When a criminal defendant is convicted and sentenced in Vermont he or she may be given a suspended jail sentence in exchange for being put on a term of probation. Alternatively, a criminal defendant may be sentenced to a “to serve” sentence. A “to serve” sentence can be served in a traditional jail or prison facility or, with approval, can be served from your home on furlough.
The primary distinction between serving a term of probation and serving a term of furlough is that you are in the custody of the Vermont Department of Corrections while on furlough (even though you may be living in your home and going to work), if you are serving a term of probation you are not in the custody of the Department of Corrections (you are being supervised by them).
So, what does that mean, practically?
It means that if you are on furlough you are serving a jail sentence and accruing “credit” or “time” towards the jail sentence imposed by the Vermont Superior Court. It also means that if you violate the terms of your furlough release you may be taken directly to jail without going before a judge to serve a portion or the remainder of your sentence. There is an ongoing policy debate about the use of furlough in Vermont. Depending on the outcome of upcoming legislation furlough could be used less frequently by Vermont criminal courts in the future. At the time of this writing, however, furlough sentences are quite common in Vermont.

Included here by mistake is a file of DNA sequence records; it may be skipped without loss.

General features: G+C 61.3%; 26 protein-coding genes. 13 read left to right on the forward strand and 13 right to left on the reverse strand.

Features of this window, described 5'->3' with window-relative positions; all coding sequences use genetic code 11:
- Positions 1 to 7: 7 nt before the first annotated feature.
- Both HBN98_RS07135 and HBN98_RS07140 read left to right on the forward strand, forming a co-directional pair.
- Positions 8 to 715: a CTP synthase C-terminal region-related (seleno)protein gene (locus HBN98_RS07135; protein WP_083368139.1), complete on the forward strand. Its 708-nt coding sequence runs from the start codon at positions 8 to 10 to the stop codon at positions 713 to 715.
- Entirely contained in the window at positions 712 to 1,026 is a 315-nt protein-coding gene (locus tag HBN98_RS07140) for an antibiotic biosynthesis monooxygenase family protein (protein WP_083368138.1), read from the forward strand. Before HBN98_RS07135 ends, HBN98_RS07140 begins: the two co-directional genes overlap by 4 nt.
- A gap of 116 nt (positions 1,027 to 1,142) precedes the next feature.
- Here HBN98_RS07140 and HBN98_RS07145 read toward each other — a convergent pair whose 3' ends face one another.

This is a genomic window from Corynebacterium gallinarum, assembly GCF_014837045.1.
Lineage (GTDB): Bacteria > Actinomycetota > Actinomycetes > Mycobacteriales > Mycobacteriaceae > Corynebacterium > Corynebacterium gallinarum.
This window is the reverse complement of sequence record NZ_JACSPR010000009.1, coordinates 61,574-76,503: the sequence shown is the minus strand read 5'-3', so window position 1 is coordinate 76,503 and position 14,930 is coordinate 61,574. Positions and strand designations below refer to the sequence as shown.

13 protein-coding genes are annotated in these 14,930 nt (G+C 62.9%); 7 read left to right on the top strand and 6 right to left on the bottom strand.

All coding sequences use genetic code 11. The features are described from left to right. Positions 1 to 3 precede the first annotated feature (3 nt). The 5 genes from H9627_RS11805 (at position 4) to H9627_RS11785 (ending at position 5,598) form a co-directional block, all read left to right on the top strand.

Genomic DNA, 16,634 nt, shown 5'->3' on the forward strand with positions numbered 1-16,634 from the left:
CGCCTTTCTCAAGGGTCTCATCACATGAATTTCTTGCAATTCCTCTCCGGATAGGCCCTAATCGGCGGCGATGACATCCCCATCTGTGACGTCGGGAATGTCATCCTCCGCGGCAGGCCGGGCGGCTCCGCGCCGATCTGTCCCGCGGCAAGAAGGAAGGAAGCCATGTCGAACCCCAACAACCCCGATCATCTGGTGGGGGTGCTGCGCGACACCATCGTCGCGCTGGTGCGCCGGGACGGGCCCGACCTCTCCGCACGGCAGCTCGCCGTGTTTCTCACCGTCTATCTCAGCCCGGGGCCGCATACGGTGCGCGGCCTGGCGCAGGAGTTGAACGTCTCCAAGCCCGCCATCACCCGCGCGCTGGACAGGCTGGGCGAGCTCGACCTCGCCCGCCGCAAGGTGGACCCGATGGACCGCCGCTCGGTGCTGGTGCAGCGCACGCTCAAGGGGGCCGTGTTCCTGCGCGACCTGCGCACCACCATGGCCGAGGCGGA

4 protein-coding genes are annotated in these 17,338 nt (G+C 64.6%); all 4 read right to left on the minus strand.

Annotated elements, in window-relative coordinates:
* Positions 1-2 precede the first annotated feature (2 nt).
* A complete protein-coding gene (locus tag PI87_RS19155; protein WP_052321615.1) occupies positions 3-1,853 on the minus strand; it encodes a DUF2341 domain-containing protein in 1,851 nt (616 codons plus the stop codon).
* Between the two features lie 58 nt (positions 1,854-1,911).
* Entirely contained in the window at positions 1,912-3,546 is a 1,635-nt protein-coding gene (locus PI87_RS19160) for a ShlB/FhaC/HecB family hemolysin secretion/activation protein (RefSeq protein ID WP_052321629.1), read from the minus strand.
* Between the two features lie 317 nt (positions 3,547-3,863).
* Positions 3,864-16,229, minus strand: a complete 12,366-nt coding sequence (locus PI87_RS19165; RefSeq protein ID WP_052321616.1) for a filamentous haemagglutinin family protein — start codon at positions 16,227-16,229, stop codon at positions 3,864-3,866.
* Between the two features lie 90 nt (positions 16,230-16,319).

If you are on probation then you are not serving a jail sentence. A jail sentence has been suspended (in other words, put on hold) that you will never have to serve unless you violate the terms of your probation. Vermont Probation is a lower level of supervision than furlough. It typically requires meeting with your probation as directed and abiding by the conditions of probation imposed on you by the Vermont criminal court at your sentencing.
If you violate the terms of your probation then a violation of probation (“VOP”) will be filed with the criminal division of the Vermont Superior Court. You will be given a date to appear before the judge to enter an admission or a denial to the alleged violation of probation. If you deny the allegation a merits hearing will be set. At a probation violation merits hearing the State prosecutor will put on evidence and a Vermont Superior Court Judge will determine whether there is a preponderance of the evidence that you violated one or more terms of your probation. If the judge finds no violation occurs then the probation violation complaint is dismissed. The person continues on probation. If the judge finds a violation, then the judge will decide whether to revoke your probation and impose some or all of the suspended portion of your sentence. Depending on the number of prior violations and the severity of the violation the judge may also issue a stern warning and continue the offender on probation.
If you a facing a violation of probation or a furlough violation in Vermont contact an experienced criminal defense attorney to discuss your options and to mitigate your exposure.